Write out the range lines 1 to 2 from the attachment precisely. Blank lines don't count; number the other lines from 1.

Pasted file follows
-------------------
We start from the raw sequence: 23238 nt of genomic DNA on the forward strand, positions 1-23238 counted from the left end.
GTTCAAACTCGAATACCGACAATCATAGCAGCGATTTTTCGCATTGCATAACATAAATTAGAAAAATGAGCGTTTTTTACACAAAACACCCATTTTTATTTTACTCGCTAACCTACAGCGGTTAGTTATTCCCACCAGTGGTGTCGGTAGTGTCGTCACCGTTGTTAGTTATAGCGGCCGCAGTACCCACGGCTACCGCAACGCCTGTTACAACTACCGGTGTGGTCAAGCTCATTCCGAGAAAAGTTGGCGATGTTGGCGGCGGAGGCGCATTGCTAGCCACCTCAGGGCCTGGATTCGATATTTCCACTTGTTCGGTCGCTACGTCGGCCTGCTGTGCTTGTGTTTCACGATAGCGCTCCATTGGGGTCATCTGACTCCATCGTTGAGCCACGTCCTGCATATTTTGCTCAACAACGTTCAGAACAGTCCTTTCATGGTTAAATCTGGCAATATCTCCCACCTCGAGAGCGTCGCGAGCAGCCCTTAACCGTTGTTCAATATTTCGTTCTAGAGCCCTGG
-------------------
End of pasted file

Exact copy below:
We start from the raw sequence: 23238 nt of genomic DNA on the forward strand, positions 1-23238 counted from the left end.
GTTCAAACTCGAATACCGACAATCATAGCAGCGATTTTTCGCATTGCATAACATAAATTAGAAAAATGAGCGTTTTTTACACAAAACACCCATTTTTATTTTACTCGCTAACCTACAGCGGTTAGTTATTCCCACCAGTGGTGTCGGTAGTGTCGTCACCGTTGTTAGTTATAGCGGCCGCAGTACCCACGGCTACCGCAACGCCTGTTACAACTACCGGTGTGGTCAAGCTCATTCCGAGAAAAGTTGGCGATGTTGGCGGCGGAGGCGCATTGCTAGCCACCTCAGGGCCTGGATTCGATATTTCCACTTGTTCGGTCGCTACGTCGGCCTGCTGTGCTTGTGTTTCACGATAGCGCTCCATTGGGGTCATCTGACTCCATCGTTGAGCCACGTCCTGCATATTTTGCTCAACAACGTTCAGAACAGTCCTTTCATGGTTAAATCTGGCAATATCTCCCACCTCGAGAGCGTCGCGAGCAGCCCTTAACCGTTGTTCAATATTTCGTTCTAGAGCCCTGG